At this point, most of us have no way of trying lab-grown meat. It remains exclusively available through sometimes gimmicky demos reserved for investors and the media. But Wurgaft says the stories we tell about this innovation, the articles we write, the films we make, and yes, even the museum exhibits we curate, all hold as much cultural significance as the product itself might someday.
Every year, one in seven people in America comes down with a foodborne illness, typically caused by a bacterial pathogen, including E.Coli, listeria, salmonella, or campylobacter. That adds up to 48 million people, of which 120,000 are hospitalized and 3000 die, according to the Centers for Disease Control. And the variety of foods that can be contaminated with bacterial pathogens is growing too. In the 20th century, E.Coli and listeria lurked primarily within meat. Now they find their way into lettuce, spinach, and other leafy greens, causing periodic consumer scares and product recalls. Onions are the most recent suspected culprit of a nationwide salmonella outbreak.
Some of these incidents are almost inevitable because of how Mother Nature works, explains Divya Jaroni, associate professor of animal and food sciences at Oklahoma State University. These common foodborne pathogens come from the cattle's intestines when the animals shed them in their manure—and then they get washed into rivers and lakes, especially in heavy rains. When this water is later used to irrigate produce farms, the bugs end up on salad greens. Plus, many small farms do both—herd cattle and grow produce.
"Unfortunately for us, these pathogens are part of the microflora of the cows' intestinal tract," Jaroni says. "Some farmers may have an acre or two of cattle pastures, and an acre of a produce farm nearby, so it's easy for this water to contaminate the crops."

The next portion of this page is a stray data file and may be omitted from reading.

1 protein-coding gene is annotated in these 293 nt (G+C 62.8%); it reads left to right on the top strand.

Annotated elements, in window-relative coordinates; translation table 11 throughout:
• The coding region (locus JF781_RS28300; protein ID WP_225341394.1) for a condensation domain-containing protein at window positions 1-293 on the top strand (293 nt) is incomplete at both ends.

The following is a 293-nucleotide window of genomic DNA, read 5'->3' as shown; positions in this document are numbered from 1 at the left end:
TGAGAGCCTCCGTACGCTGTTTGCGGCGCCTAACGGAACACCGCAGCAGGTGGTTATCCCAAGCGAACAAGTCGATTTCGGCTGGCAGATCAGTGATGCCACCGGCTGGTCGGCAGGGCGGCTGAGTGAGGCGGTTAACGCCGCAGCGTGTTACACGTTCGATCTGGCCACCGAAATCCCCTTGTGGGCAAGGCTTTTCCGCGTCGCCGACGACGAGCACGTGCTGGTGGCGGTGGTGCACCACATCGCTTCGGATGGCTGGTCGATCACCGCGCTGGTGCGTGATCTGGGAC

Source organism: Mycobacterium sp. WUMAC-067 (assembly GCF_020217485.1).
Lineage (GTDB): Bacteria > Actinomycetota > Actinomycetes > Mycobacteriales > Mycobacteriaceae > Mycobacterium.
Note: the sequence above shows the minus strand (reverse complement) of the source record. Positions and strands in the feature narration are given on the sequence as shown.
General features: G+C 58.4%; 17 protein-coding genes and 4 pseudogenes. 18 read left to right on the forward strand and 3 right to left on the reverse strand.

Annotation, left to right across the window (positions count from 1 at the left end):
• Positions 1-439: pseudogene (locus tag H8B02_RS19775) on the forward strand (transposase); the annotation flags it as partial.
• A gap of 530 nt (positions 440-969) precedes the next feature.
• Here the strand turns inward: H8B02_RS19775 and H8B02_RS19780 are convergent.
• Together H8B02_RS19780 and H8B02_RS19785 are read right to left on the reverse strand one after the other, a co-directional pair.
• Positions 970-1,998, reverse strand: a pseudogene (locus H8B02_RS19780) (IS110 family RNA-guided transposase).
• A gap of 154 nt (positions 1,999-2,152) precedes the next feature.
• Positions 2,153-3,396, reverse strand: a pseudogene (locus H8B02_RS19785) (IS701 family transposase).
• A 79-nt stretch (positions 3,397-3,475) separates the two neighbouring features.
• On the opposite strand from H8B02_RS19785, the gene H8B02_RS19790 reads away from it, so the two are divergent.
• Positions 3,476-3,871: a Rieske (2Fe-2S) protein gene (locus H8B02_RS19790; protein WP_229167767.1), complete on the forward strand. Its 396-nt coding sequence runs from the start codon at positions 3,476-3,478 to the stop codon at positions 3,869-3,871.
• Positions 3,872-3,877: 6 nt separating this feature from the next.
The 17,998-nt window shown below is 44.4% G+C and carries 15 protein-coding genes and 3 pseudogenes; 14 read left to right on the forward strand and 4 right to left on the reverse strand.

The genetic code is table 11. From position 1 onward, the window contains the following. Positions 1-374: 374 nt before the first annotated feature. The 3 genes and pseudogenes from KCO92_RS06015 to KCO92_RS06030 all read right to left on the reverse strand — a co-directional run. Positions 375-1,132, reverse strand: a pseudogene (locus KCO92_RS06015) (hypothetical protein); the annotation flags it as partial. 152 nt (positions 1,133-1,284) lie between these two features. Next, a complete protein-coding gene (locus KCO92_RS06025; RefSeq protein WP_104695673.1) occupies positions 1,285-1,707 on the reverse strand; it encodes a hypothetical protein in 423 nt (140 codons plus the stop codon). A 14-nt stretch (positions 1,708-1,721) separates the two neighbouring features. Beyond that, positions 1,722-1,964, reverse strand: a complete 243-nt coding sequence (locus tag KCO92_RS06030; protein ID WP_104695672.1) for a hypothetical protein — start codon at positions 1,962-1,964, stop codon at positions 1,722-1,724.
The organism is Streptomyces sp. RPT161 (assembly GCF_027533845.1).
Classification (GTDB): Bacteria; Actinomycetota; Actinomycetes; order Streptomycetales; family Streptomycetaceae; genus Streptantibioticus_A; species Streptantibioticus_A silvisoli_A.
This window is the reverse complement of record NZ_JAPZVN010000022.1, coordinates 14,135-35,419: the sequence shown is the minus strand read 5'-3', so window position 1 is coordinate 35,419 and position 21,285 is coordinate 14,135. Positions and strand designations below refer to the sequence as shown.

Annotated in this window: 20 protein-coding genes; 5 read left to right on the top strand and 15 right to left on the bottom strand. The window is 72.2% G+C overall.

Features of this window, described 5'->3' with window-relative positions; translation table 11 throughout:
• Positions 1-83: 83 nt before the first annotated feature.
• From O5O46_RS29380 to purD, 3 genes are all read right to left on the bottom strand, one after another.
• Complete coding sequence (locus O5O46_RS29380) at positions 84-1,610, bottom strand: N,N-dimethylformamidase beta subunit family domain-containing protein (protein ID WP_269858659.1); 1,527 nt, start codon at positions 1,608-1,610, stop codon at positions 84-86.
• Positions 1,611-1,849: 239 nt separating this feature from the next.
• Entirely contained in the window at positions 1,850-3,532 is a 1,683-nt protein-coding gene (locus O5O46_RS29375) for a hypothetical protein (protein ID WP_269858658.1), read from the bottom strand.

Food producers and packagers fight bacteria by potent chemicals, with chlorine being the go-to disinfectant. Cattle carcasses, for example, are typically washed by chlorine solutions as the animals' intestines are removed. Leafy greens are bathed in water with added chlorine solutions. However, because the same "bath" can be used for multiple veggie batches and chlorine evaporates over time, the later rounds may not kill all of the bacteria, sparing some. The natural and organic producers avoid chlorine, substituting it with lactic acid, a more holistic sanitizer, but even with all these efforts, some pathogens survive, sickening consumers and causing food recalls. As we farm more animals and grow more produce, while also striving to use fewer chemicals and more organic growing methods, it will be harder to control bacteria's spread.
"It took us a long time to convince the FDA phages were safe and efficient alternatives. But we had worked with them to gather all the data they needed, and the FDA was very supportive in the end."
Luckily, bacteria have their own killers. Called bacteriophages, or phages for short, they are viruses that prey on bacteria only. Under the electron microscope, they look like fantasy spaceships, with oblong bodies, spider-like legs and long tails. Much smaller than a bacterium, phages pierce the microbes' cells with their tails, sneak in and begin multiplying inside, eventually bursting the microbes open—and then proceed to infect more of them. The best part is that these phages are harmless to humans. Moreover, recent research finds that millions of phages dwell on us and in us—in our nose, throat, skin and gut, protecting us from bacterial infections as part of our healthy microbiome. A recent study suggested that we absorb about 30 billion phages into our bodies on a daily basis. Now, ingeniously, they are starting to be deployed as anti-microbial agents in the food industry.
A Maryland-based phage research company called Intralytix is doing just that. Founded by Alexander Sulakvelidze, a microbiologist and epidemiologist who came to the United States from Tbilisi, the capital of Georgia, Intralytix makes and sells five different FDA-approved phage cocktails that work against some of the most notorious food pathogens: ListShield for Listeria, SalmoFresh for Salmonella, ShigaShield for Shigella, another foodborne bug, and EcoShield for E.coli, including the infamous strain that caused the Jack in the Box outbreak in 1993 that killed four children and sickened 732 people across four states. Earlier this month, the FDA granted its approval to yet another Intralytix phage for managing Campylobacter contamination, named CampyShield. "We call it safety by nature," Sulakvelidze says.
Intralytix grows phages inside massive 1500-liter fermenters, feeding them bacterial "fodder."
Photo credit: Living Radiant Photography